Caden Stewart found dying in cell hours after asking for medical help

Caden Stewart’s family said he was an ‘outgoing’ boy who ‘loved helping people’

A 16-year-old boy who died in the custody of the prison service was found lying unresponsive in his cell hours after asking for medical help, an inquest has heard.

Caden Stewart complained about a headache after playing football and lifting weights at Cookham Wood Young Offenders’ Institute, Kent, in June 2019.

The inquest, which is taking place before a jury, heard that he pressed the emergency bell in his cell later that afternoon asking to see healthcare staff.

Senior Coroner Patricia Harding told jurors he was seen by prison staff but nobody from the healthcare team.

Caden later collapsed from a brain haemorrhage but was not discovered until 8.50pm when an officer conducting a roll call looked through the observation panel in his door, the court heard.

Ms Harding continued: ‘He was lying on the floor. She could not get a response from him.’

Medical staff then arrived at the scene with other officers and called an ambulance, which took him to Medway Maritime Hospital.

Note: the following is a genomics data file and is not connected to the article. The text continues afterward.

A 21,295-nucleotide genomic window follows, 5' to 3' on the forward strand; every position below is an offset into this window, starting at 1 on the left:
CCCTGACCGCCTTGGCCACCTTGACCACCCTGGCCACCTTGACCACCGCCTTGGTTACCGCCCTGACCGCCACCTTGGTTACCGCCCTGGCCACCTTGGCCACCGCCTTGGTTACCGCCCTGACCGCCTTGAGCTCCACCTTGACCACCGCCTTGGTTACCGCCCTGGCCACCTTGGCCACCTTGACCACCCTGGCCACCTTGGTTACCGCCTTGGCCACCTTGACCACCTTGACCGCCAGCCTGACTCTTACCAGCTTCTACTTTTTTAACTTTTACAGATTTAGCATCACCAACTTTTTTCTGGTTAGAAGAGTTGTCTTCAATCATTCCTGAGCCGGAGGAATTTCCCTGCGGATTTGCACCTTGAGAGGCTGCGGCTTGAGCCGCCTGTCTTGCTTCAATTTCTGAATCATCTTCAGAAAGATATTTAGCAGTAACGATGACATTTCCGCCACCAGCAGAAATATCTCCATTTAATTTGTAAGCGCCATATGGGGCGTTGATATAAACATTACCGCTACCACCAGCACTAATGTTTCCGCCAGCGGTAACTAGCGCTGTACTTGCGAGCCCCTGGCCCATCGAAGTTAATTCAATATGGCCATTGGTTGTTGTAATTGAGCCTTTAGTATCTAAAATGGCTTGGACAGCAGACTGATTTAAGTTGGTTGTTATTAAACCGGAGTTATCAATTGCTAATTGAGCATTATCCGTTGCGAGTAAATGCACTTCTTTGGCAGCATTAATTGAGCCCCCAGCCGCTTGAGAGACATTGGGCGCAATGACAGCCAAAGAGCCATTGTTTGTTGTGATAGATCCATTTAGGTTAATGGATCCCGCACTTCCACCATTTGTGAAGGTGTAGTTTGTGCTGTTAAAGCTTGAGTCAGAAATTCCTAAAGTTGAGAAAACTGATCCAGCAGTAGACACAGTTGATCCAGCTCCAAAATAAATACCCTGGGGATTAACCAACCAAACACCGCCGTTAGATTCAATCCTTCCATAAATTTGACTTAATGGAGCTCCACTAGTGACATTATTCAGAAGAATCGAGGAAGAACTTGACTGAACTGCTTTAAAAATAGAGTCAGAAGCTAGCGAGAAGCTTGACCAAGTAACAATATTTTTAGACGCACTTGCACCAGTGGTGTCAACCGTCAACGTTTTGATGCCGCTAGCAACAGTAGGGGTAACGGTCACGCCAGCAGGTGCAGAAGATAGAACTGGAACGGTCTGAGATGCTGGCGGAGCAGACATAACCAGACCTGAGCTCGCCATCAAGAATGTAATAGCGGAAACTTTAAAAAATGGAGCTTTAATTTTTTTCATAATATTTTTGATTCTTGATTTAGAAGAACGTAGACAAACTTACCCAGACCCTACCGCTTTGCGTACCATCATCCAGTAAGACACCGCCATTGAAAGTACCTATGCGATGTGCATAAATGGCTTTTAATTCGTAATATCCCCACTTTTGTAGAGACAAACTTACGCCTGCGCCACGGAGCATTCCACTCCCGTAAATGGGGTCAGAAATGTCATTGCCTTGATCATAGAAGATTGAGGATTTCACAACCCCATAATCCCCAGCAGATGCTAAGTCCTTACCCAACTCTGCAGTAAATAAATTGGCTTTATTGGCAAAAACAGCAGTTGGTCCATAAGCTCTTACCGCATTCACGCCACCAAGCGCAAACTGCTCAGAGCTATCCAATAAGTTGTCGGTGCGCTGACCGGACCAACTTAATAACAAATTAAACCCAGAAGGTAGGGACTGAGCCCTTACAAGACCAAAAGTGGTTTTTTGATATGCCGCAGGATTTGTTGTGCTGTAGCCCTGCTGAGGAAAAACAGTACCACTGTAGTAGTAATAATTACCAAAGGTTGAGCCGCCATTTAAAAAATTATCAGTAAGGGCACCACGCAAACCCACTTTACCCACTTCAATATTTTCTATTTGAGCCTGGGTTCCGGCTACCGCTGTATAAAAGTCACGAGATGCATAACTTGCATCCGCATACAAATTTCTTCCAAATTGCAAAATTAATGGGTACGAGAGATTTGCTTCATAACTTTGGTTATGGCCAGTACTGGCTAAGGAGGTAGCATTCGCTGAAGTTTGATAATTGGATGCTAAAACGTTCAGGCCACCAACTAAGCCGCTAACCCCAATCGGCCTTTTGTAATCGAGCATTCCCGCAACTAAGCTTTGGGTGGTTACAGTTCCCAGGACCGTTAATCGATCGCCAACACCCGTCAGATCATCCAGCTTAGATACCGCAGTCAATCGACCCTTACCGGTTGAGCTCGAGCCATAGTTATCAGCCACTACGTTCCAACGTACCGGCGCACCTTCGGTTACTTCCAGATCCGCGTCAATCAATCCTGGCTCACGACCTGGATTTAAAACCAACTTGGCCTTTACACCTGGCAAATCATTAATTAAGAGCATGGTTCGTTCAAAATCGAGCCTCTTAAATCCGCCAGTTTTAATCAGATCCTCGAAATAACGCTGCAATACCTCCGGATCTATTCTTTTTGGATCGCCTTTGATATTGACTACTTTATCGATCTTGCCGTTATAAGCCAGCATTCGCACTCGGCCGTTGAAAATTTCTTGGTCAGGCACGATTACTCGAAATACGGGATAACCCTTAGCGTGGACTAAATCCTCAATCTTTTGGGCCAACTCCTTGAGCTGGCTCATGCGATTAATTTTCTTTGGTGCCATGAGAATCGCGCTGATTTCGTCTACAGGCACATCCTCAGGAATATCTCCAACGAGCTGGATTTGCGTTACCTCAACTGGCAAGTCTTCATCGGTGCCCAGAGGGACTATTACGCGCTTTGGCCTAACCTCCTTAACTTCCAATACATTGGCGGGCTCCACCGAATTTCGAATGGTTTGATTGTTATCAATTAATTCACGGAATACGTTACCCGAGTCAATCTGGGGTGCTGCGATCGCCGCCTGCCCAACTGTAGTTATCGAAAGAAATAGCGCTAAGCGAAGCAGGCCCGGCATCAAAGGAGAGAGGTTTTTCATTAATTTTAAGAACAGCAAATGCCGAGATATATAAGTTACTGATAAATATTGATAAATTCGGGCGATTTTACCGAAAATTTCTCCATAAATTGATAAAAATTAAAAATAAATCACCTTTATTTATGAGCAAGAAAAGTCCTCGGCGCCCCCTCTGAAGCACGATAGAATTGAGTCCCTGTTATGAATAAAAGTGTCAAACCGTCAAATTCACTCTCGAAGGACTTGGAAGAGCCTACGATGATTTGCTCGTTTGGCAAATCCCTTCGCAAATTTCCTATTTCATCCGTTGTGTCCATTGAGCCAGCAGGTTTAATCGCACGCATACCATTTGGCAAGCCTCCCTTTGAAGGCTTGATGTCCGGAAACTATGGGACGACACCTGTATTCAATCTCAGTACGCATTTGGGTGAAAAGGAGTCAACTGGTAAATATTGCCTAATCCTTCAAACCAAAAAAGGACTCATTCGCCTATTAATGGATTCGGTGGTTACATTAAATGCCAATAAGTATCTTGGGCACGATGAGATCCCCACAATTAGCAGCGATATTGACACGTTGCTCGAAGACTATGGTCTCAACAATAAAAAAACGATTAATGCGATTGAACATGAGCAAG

He was transferred to King’s College Hospital in south London, where he received emergency treatment after a scan showed bleeding on the brain, but died the following day.

A post-mortem examination revealed the immediate cause of death was a ‘massive haemorrhage’ in Caden’s brain caused by an uncommon abnormality called arteriovenous malformation (AVM).

Pathologist Dr Deirdre McKenna said he could have received appropriate treatment earlier had he been given a CT scan when he reported having a headache but would not comment on whether this would have saved his life.

She added that she saw no indication of trauma or third party involvement in Caden’s death.

The 16-year-old’s mum, who attended the inquest with his dad and sister, described him as an ‘outgoing, vivacious person’ with a ‘great sense of humour’ in a statement read out to jurors.

She said that ‘like anyone he had a good and bad side’ but added: ‘He loved helping people, it was always a part of him.’

The inquest continues.

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